Of course, the universe just loves to prove me wrong, and lo and behold, Jessica Day George threw a curve ball and turned the story into Beauty and the Beast and the Troll with Abnormally Long Noses and Breasts. Appealing title, huh? Well, it was still a brilliant story.
Sun and Moon, Ice and Snow was a lyrical read, with wonderful characters and lovely storytelling. My only complaint is the slow beginning, which subtracted from the overall appeal of the novel. It is never a good sign to feel like you have to force yourself through a book, even if it is only a tiny portion.
Maybe I'll go read East of the Sun, West of the Moon one of these days.
Even though I am fairly new to the adult PNR/urban-fantasy genre, I have read my fair share of vampire novels. Blood Song turned out to be an enjoyable read with a unique twist on traditional vampirism. The protagonist Celia is the usual kick-ass 20-/30-something heroine with multiple guys pursuing her as Celia herself remains clueless to the attention. In this reality, however, the entire world knows of the existence of preternatural beings. Some humans have even uncovered their own hidden powers.
The first half of the book was slightly hard to get through, and the plot felt almost random at times. There were some characters who felt kind of... unnecessary, I suppose. The ending is not overly cliffhanger-ish, but does connect to the second book, Siren Song, which I will read one of these days...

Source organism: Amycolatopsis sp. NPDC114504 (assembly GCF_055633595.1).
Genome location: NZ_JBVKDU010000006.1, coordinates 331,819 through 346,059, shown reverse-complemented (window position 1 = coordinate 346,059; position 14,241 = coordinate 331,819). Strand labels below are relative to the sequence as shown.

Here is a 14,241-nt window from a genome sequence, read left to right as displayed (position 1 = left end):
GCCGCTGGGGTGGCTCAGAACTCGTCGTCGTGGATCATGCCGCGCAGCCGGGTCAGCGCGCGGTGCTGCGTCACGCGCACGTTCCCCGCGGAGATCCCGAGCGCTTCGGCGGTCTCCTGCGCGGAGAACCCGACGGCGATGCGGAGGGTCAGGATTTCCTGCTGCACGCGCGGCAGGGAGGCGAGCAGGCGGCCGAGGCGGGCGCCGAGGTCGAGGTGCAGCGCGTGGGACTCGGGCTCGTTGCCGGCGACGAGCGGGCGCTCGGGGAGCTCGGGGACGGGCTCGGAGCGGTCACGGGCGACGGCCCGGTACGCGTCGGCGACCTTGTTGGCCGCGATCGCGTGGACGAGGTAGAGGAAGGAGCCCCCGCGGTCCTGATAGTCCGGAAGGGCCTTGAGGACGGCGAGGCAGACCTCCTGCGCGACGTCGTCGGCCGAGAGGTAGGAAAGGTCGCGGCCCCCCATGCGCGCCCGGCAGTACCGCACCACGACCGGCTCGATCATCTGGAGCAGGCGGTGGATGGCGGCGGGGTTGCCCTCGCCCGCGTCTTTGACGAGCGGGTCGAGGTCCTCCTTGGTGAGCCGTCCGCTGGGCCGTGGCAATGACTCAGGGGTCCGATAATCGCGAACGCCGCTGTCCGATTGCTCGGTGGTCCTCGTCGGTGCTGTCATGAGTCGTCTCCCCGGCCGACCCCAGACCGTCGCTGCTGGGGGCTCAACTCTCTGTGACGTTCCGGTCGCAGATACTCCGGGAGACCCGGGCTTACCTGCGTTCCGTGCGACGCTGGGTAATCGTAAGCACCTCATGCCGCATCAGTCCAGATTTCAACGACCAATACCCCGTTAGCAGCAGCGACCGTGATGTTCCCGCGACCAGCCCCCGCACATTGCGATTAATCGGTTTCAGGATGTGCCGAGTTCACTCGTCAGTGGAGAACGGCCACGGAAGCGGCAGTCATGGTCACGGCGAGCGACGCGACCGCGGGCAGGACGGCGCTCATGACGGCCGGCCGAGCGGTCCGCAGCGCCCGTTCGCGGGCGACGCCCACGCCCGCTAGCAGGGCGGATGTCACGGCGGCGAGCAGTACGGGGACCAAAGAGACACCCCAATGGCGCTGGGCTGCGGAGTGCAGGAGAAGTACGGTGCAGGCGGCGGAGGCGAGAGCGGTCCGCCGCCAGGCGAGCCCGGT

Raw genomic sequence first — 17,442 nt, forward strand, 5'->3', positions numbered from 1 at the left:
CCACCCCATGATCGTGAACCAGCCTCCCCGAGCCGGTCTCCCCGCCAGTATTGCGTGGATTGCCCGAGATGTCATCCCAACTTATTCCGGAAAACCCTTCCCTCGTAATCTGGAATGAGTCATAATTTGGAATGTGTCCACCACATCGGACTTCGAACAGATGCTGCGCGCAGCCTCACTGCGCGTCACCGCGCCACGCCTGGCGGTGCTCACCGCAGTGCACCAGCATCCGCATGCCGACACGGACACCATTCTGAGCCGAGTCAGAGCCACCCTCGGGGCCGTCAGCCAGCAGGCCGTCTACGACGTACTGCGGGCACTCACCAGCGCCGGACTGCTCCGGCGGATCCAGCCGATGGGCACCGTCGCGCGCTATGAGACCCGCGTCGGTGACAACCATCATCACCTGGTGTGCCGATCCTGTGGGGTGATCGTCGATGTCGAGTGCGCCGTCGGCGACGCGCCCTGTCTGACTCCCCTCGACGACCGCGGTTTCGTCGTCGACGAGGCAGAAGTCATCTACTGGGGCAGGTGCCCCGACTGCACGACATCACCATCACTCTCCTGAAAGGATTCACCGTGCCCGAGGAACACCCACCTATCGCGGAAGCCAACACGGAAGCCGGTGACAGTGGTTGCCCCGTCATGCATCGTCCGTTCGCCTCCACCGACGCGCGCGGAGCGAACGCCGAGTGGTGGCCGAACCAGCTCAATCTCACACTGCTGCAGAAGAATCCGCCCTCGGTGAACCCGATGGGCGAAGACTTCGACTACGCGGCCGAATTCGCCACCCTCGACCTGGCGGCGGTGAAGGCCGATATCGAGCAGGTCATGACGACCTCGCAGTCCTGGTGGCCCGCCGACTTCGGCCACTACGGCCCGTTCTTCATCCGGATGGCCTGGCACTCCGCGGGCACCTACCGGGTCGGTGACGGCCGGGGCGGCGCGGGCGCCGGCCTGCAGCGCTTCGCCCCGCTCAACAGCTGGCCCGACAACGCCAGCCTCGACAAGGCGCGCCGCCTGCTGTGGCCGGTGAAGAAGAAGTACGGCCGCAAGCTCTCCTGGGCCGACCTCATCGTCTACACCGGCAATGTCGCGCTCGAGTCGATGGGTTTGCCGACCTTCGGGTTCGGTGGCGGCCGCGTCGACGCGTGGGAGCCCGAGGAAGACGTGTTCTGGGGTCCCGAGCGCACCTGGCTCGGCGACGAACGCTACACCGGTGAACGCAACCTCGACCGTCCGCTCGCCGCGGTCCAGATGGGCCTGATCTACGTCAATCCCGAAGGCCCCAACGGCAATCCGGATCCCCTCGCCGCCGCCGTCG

This is the story of a boy and a girl, a brother and a sister, who woke up every morning...moreThis review may also be found on A Thousand Little Pages.
This is the story of a boy and a girl, a brother and a sister, who woke up every morning to neglect and were shoved the responsibilities of parenthood. This is the story of their love.
Despite the controversial subject that Forbidden explores, I found myself rooting for Locchan and Maya as they struggled with the reality of society's view on their relationship. Yes, I did feel twinges of disgust -- perhaps I'm not as open-minded as I thought I was, although I guess this situation isn't really about open-mindedness at all. But the way Suzuma described the two, through changing perspectives of first person, immerses the reader completely and justifies the main characters' actions somehow.
Although why. Just why oh why oh why, Ms. Suzuma. Why did you... Couldn't you have somehow...
Forbidden is going to leave you feeling kind of hollow inside.
Across the Universe was certainly an unique read, and I, being one of those guilty people who...moreThis review may also be found on A Thousand Little Pages.